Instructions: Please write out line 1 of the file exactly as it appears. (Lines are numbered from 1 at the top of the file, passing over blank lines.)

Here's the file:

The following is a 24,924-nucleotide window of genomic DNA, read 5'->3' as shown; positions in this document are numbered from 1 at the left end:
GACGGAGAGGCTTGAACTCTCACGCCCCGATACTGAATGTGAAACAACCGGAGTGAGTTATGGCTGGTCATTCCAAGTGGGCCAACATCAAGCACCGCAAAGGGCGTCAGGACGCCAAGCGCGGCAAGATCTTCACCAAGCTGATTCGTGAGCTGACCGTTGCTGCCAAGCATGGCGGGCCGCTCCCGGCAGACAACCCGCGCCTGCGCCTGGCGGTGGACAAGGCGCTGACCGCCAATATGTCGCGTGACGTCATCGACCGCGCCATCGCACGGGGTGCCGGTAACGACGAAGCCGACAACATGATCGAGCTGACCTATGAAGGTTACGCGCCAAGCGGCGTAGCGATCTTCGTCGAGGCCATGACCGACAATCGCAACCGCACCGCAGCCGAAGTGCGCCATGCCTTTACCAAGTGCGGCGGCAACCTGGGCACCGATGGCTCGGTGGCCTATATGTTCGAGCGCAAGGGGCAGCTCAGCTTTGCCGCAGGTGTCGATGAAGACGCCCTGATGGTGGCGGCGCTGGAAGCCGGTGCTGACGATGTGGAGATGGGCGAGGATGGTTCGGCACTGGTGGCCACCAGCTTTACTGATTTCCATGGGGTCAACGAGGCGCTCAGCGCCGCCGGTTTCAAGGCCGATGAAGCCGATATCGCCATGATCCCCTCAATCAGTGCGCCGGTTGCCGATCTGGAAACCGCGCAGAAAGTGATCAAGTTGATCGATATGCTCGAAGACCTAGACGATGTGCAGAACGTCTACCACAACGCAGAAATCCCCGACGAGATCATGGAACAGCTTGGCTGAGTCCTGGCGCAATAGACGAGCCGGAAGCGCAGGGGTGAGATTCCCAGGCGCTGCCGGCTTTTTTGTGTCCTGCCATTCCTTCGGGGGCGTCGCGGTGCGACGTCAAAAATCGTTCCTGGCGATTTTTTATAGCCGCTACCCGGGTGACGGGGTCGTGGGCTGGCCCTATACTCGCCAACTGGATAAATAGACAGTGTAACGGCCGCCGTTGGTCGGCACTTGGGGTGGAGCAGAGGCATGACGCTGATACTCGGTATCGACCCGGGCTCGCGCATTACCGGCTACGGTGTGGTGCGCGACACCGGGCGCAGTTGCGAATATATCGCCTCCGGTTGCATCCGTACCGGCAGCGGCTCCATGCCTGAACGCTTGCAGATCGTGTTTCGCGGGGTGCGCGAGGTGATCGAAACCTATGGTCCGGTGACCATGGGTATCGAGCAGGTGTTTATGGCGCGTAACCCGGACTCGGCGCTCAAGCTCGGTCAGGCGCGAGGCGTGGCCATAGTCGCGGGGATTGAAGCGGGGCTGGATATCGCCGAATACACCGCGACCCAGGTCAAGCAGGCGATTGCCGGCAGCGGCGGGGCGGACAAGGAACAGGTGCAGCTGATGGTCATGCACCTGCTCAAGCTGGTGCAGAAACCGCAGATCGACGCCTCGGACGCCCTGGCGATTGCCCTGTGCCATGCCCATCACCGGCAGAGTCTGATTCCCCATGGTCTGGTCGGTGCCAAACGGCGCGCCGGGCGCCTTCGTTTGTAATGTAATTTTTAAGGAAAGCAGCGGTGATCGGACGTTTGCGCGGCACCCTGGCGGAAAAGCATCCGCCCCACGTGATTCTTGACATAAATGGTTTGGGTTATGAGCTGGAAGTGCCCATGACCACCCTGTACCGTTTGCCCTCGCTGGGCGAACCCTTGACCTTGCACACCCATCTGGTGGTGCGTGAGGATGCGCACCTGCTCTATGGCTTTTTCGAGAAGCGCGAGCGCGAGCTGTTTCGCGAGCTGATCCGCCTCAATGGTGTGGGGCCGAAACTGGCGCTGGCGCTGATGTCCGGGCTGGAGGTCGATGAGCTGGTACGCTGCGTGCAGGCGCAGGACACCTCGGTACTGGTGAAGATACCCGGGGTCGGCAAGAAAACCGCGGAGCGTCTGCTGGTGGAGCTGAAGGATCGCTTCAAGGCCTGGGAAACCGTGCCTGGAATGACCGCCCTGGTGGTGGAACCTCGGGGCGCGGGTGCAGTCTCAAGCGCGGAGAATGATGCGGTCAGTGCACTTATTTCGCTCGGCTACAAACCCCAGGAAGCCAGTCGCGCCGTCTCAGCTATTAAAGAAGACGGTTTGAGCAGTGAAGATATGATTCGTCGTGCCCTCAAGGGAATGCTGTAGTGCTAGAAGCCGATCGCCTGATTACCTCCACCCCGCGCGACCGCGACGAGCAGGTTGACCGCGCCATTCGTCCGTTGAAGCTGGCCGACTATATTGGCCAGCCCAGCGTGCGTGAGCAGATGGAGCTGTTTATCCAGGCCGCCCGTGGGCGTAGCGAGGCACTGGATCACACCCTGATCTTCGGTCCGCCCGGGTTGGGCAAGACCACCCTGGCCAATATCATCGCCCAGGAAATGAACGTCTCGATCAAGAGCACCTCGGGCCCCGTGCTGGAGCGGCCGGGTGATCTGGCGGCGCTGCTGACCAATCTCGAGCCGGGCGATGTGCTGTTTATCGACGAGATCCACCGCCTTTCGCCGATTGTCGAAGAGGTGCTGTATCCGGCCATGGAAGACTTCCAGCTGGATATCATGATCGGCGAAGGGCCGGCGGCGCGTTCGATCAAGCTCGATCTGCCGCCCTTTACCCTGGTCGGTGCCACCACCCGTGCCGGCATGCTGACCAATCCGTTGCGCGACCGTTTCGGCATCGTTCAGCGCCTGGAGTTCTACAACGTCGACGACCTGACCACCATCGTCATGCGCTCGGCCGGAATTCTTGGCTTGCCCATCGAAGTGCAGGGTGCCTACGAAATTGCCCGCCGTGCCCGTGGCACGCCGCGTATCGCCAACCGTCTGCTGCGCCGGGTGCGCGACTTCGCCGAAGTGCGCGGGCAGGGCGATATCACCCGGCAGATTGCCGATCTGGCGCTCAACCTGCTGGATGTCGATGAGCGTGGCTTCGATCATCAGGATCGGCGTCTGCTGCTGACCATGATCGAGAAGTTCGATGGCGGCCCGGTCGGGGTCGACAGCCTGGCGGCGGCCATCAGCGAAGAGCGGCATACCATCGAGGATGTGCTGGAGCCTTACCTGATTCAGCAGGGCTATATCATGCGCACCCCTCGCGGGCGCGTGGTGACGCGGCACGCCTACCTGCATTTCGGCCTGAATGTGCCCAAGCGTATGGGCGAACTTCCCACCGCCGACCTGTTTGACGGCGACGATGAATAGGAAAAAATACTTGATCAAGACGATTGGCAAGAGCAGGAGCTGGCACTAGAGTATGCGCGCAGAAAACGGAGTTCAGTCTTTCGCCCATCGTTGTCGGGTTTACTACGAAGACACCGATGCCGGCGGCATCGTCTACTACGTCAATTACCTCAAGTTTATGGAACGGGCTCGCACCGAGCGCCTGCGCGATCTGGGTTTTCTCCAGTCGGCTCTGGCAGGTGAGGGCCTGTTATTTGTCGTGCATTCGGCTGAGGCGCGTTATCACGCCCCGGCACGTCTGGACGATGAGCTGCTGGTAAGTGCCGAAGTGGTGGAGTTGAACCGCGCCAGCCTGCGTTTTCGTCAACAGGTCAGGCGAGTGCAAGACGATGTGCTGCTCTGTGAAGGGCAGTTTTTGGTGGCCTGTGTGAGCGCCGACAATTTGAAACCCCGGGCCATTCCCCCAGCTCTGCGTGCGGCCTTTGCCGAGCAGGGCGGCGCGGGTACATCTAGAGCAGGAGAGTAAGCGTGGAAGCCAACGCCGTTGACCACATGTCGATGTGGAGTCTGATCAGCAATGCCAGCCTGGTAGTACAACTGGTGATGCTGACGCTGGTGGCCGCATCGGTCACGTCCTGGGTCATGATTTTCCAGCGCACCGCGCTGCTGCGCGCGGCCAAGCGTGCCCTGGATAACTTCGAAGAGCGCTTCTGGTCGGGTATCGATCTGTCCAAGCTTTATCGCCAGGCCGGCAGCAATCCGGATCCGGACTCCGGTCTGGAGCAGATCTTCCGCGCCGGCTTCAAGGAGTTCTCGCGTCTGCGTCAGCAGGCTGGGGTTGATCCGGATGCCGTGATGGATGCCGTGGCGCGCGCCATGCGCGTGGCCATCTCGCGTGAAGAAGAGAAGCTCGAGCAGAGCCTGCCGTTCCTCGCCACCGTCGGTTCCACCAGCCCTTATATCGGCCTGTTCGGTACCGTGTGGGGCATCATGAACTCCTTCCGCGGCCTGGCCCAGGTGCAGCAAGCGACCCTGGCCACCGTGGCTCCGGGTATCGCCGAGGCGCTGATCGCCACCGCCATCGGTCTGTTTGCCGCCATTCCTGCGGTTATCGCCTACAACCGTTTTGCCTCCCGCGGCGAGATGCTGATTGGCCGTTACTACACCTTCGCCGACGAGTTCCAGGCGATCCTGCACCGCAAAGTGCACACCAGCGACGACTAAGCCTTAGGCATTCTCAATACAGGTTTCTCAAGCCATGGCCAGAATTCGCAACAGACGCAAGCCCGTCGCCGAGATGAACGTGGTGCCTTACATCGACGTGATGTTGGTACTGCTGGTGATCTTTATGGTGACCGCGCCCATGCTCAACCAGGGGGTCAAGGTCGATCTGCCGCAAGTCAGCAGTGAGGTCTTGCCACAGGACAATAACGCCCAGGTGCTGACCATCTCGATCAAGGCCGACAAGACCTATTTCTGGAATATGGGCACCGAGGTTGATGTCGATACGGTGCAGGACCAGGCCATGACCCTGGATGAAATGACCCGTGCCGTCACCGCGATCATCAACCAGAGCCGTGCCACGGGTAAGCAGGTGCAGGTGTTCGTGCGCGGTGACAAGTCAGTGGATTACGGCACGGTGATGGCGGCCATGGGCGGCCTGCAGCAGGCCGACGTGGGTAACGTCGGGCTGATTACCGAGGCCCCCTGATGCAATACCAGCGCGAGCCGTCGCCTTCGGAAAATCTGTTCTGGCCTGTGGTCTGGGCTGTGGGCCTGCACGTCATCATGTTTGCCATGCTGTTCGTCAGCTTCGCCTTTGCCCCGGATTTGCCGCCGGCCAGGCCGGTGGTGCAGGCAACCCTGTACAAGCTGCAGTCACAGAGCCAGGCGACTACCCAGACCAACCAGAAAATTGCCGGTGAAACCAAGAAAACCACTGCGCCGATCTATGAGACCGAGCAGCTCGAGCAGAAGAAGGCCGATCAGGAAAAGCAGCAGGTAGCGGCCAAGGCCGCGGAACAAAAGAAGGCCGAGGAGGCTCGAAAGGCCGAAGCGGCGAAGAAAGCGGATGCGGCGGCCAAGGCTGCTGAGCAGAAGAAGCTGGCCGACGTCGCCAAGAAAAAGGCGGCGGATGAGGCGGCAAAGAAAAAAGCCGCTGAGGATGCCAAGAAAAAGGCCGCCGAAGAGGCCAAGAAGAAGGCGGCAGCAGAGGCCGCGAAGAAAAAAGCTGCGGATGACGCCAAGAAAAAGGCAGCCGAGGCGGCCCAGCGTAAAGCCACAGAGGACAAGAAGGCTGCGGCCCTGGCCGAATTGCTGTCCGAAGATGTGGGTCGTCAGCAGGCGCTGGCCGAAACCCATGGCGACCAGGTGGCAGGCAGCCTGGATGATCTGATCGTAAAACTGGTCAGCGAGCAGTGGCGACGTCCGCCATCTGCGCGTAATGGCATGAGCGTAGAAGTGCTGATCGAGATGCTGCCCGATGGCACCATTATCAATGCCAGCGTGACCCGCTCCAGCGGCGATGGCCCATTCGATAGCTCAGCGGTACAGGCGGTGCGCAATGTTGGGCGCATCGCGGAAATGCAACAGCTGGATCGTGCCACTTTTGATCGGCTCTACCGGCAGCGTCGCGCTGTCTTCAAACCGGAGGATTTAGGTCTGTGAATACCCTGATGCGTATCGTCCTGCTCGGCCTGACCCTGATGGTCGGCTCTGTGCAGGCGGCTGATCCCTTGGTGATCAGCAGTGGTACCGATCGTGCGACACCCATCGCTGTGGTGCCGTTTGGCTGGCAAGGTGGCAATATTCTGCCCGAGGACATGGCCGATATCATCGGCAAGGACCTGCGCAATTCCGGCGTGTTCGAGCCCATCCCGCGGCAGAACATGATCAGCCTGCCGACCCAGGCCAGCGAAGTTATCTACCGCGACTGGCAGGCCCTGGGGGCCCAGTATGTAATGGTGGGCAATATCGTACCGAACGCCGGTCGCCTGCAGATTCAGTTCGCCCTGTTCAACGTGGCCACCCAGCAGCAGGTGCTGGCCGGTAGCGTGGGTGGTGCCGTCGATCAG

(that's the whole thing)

The following is a 24,924-nucleotide window of genomic DNA, read 5'->3' as shown; positions in this document are numbered from 1 at the left end: